Trust the Wisdom of Your Animal Body

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Just as we cannot see the force of magnetism, we do not always understand on a cognitive level the pull to our practice. The physical practice of yoga awakens our innate intelligence and helps us to remember a deep truth that lives in each cell of our bodies. We start getting rearranged and re-patterned, and to our postmodern consciousness, this seems mysterious. But like butter to a warm pancake, we are drawn to it and soon our roots start to grow in the fertile garden of our practice. We meet new people, seekers, like us who know there is more available in this human experience and are hungering to access it. Trust the pull to your mat, to the community, to the quiet, to your inner landscape. 

A long-time Tibetan Tantric teacher, Reggie Ray, describes the wisdom of the body this way: “It’s not mental. You can’t put it into words. You can’t put labels on it. You can’t conceptualize it. You can’t think logically about it. It’s almost as if the body itself speaks in a language that does not translate into our thinking mind … According to the Tibetan tantric tradition, the body speaks through what I would call ‘somatic intuition’ - a felt sense.”

It’s like when our heart is telling us the opposite of what our mind is thinking. Or when you have a gut feeling about something. Your body tells you quite clearly after a good yoga class that this is nourishing, healing and calming. But what exactly is happening on the mat? Why do you feel so good? Why should you trust your somatic intuition? On the physiological level our body, mind and nervous systems are beginning to communicate, connect and flow together at the same tempo. We are literally rewiring how our brain and nervous systems are functioning with every practice. You become more grounded, your sleep improves, patience is a possibility and some aches and pains just vanish.  Also, old wounds or tensions, difficult lessons learned that are still living in your tissues may surface, meaning it might be time to work with them and learn what they have to teach you so that you can release them and be free.

Your logical brain might be saying, “I don’t have time to go to class,” while simultaneously you can feel the deep yearning from your body for the sacred space of your asana practice and all that it provides: slowing down, going within, connecting to your breath, being in kind community, opening and strengthening your body, mind and spirit. Trust that wisdom impulse. It is informed by the same intelligence that made the mountains, the oceans, the turtles and the trees, and it lives in every cell of your body.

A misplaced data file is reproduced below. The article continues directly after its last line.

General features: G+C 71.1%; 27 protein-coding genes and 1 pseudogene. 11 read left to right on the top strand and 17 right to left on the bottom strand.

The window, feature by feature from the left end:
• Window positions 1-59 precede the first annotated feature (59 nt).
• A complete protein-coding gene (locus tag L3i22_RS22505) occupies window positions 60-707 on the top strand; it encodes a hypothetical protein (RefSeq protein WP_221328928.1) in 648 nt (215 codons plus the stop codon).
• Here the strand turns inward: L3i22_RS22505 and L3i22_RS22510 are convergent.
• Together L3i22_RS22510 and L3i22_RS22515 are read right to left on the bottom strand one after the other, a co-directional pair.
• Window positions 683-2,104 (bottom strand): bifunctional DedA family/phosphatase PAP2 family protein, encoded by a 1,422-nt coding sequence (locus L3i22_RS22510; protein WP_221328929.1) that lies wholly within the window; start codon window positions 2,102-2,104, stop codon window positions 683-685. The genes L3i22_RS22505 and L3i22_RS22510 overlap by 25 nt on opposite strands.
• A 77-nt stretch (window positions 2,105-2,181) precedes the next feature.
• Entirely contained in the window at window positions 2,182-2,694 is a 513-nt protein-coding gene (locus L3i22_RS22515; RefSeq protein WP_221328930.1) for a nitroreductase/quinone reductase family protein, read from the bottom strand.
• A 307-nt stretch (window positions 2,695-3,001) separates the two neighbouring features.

Be well, 

Ellen

On the Mat and Beyond

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What are your favorite excuses for not doing yoga?

Sickness, mental laziness, doubt, lack of enthusiasm, sloth, craving for sense pleasure, false perception, despair caused by failure to concentrate, and unsteadiness in concentration: these distractions are the obstacles to knowledge,” state the Yoga Sutras of Patanjali.

We all know the fabulous feeling of emerging from a yoga class being changed, energized and replenished. “Why don’t I do that at home? Why don’t I do that more often?” we often ask ourselves after we practice. An eternal question that even the ancient yoginis appear to have grappled with, as evidenced by the quote above.

So, what is the “juice” calling us to practice more regularly? Of course, there is the physical sensation – the fine feeling of integration and release that hums in our bodies after a good practice. But something deeper happens in a yoga class. Something beyond the physical. Something that compels us to take our minds into the mysteries of the body and the breath. We know that yoga isn’t always easy, that we sweat and meet our limitations again and again. That we encounter discomfort and impatience, along with moments of release and transcendence. And we want more.

I believe that what keeps us coming back to our practice, the fire behind the experience we want to have, is the sacred quality we sometimes taste when our spirit is clearly aligned with our bodies, breath and minds. It’s the feeling of our consciousness dancing, a teacher of mine once said. Of course, we want more of that!

There are many practical hints I could give you to get you on your mat. Create a space for practice. Start with only 5 minutes a day. Leave the practice wanting more so you can’t wait to practice again. Choose a pose and structure a practice around it. Lie in quiet stillness afterwards and let the practice integrate into your mind, body and spirit, becoming a part of you.

But the greatest encouragement I can give you is this: your own unfolding and evolving that happens during the precious time you spend in your yoga practice will benefit yourself and others in your life beyond what you can imagine. Step onto your mat, hold in your heart and mind your highest and clearest intention and let your true self dance.